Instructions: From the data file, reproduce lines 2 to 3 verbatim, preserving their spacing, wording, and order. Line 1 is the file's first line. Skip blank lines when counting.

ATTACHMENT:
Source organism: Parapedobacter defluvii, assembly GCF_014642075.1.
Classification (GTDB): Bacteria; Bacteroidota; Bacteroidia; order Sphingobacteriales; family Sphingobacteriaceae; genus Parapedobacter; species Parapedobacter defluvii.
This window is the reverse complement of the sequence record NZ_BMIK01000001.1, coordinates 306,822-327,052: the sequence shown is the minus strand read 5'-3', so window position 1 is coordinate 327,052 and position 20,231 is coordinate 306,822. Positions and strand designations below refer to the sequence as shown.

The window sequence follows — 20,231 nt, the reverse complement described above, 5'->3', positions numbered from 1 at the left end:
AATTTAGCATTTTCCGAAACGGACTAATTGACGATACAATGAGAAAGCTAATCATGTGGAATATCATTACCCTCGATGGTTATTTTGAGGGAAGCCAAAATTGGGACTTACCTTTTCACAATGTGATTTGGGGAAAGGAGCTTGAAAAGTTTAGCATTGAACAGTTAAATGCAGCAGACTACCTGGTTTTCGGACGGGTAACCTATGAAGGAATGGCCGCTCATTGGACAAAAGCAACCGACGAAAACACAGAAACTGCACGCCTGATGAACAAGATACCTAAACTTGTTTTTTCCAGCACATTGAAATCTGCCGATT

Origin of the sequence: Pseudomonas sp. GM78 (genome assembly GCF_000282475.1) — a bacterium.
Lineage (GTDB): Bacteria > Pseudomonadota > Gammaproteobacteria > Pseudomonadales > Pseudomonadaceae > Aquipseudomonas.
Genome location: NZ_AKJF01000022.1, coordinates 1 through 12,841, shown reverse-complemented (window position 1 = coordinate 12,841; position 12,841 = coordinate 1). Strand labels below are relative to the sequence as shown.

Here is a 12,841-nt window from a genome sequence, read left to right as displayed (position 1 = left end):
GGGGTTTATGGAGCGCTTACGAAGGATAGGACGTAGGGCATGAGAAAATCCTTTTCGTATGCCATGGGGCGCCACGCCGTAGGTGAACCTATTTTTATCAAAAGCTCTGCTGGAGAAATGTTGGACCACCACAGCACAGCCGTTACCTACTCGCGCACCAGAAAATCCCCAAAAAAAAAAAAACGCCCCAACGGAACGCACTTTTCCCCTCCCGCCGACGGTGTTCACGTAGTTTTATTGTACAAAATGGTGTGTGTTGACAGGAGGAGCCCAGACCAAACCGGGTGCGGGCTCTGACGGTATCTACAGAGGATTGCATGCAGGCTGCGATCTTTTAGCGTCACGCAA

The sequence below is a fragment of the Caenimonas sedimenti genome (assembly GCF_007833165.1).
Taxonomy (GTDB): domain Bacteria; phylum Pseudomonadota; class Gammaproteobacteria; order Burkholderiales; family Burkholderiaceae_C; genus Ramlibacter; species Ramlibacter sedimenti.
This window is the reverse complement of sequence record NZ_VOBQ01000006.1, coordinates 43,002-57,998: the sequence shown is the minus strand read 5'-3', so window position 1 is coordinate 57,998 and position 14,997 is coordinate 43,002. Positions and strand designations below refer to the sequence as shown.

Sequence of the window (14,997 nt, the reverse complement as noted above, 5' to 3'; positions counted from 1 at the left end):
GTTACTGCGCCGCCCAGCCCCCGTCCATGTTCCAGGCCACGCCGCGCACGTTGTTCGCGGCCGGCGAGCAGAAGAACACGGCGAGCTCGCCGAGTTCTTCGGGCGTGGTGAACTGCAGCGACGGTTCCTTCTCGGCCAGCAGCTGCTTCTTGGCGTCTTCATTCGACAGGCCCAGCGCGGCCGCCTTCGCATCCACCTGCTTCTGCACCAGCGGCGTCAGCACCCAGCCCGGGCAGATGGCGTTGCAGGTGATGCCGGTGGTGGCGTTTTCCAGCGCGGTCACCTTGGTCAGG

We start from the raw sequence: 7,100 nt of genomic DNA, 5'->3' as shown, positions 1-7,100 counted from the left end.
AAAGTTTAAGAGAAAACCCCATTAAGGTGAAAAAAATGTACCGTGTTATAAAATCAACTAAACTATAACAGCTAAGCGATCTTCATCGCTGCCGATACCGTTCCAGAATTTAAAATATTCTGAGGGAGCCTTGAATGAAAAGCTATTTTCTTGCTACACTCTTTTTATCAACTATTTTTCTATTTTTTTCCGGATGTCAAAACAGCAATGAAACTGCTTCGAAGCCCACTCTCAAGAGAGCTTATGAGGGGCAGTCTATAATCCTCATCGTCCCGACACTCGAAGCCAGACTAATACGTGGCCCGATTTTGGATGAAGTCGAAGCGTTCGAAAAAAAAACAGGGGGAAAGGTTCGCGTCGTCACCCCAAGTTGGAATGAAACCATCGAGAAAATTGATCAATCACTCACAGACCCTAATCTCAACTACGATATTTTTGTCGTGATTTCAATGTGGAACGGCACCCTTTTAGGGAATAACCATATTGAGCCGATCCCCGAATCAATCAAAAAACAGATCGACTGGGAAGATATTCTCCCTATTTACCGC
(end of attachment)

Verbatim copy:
Classification (GTDB): Bacteria; Bacteroidota; Bacteroidia; order Sphingobacteriales; family Sphingobacteriaceae; genus Parapedobacter; species Parapedobacter defluvii.
This window is the reverse complement of the sequence record NZ_BMIK01000001.1, coordinates 306,822-327,052: the sequence shown is the minus strand read 5'-3', so window position 1 is coordinate 327,052 and position 20,231 is coordinate 306,822. Positions and strand designations below refer to the sequence as shown.